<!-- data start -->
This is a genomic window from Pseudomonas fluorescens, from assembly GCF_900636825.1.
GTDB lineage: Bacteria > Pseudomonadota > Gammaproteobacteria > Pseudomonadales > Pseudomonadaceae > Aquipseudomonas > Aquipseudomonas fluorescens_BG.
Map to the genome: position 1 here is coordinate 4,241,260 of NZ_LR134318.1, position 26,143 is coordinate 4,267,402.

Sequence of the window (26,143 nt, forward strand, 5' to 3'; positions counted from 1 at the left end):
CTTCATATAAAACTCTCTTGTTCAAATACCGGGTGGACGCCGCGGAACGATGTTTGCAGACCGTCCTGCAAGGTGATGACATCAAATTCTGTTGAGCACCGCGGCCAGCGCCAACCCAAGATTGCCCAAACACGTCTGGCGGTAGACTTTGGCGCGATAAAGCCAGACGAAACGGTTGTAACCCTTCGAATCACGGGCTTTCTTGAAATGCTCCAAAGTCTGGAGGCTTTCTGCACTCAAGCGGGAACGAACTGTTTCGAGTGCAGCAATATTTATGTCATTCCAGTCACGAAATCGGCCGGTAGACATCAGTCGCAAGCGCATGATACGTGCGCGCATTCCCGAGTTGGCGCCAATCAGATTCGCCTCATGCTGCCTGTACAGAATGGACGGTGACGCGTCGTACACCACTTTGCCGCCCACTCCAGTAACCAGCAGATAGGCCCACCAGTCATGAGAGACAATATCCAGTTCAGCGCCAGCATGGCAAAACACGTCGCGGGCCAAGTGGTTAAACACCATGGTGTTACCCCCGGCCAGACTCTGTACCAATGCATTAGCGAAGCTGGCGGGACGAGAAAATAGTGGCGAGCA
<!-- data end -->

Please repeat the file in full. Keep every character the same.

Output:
This is a genomic window from Pseudomonas fluorescens, from assembly GCF_900636825.1.
GTDB lineage: Bacteria > Pseudomonadota > Gammaproteobacteria > Pseudomonadales > Pseudomonadaceae > Aquipseudomonas > Aquipseudomonas fluorescens_BG.
Map to the genome: position 1 here is coordinate 4,241,260 of NZ_LR134318.1, position 26,143 is coordinate 4,267,402.

Sequence of the window (26,143 nt, forward strand, 5' to 3'; positions counted from 1 at the left end):
CTTCATATAAAACTCTCTTGTTCAAATACCGGGTGGACGCCGCGGAACGATGTTTGCAGACCGTCCTGCAAGGTGATGACATCAAATTCTGTTGAGCACCGCGGCCAGCGCCAACCCAAGATTGCCCAAACACGTCTGGCGGTAGACTTTGGCGCGATAAAGCCAGACGAAACGGTTGTAACCCTTCGAATCACGGGCTTTCTTGAAATGCTCCAAAGTCTGGAGGCTTTCTGCACTCAAGCGGGAACGAACTGTTTCGAGTGCAGCAATATTTATGTCATTCCAGTCACGAAATCGGCCGGTAGACATCAGTCGCAAGCGCATGATACGTGCGCGCATTCCCGAGTTGGCGCCAATCAGATTCGCCTCATGCTGCCTGTACAGAATGGACGGTGACGCGTCGTACACCACTTTGCCGCCCACTCCAGTAACCAGCAGATAGGCCCACCAGTCATGAGAGACAATATCCAGTTCAGCGCCAGCATGGCAAAACACGTCGCGGGCCAAGTGGTTAAACACCATGGTGTTACCCCCGGCCAGACTCTGTACCAATGCATTAGCGAAGCTGGCGGGACGAGAAAATAGTGGCGAGCA